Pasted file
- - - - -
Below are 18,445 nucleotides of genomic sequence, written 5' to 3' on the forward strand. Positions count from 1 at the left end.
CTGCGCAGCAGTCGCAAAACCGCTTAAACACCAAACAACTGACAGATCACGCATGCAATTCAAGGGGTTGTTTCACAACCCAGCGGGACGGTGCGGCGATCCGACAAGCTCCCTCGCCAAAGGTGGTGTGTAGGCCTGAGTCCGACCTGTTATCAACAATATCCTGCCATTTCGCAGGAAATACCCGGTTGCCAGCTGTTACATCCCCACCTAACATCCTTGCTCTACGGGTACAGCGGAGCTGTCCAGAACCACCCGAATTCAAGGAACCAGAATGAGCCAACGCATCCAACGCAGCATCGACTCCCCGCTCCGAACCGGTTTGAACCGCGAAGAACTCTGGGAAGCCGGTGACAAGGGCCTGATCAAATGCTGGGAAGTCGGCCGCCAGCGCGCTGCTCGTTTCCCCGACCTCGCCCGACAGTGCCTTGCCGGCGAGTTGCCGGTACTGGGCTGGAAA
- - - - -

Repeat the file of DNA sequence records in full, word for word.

Below are 18,445 nucleotides of genomic sequence, written 5' to 3' on the forward strand. Positions count from 1 at the left end.
CTGCGCAGCAGTCGCAAAACCGCTTAAACACCAAACAACTGACAGATCACGCATGCAATTCAAGGGGTTGTTTCACAACCCAGCGGGACGGTGCGGCGATCCGACAAGCTCCCTCGCCAAAGGTGGTGTGTAGGCCTGAGTCCGACCTGTTATCAACAATATCCTGCCATTTCGCAGGAAATACCCGGTTGCCAGCTGTTACATCCCCACCTAACATCCTTGCTCTACGGGTACAGCGGAGCTGTCCAGAACCACCCGAATTCAAGGAACCAGAATGAGCCAACGCATCCAACGCAGCATCGACTCCCCGCTCCGAACCGGTTTGAACCGCGAAGAACTCTGGGAAGCCGGTGACAAGGGCCTGATCAAATGCTGGGAAGTCGGCCGCCAGCGCGCTGCTCGTTTCCCCGACCTCGCCCGACAGTGCCTTGCCGGCGAGTTGCCGGTACTGGGCTGGAAA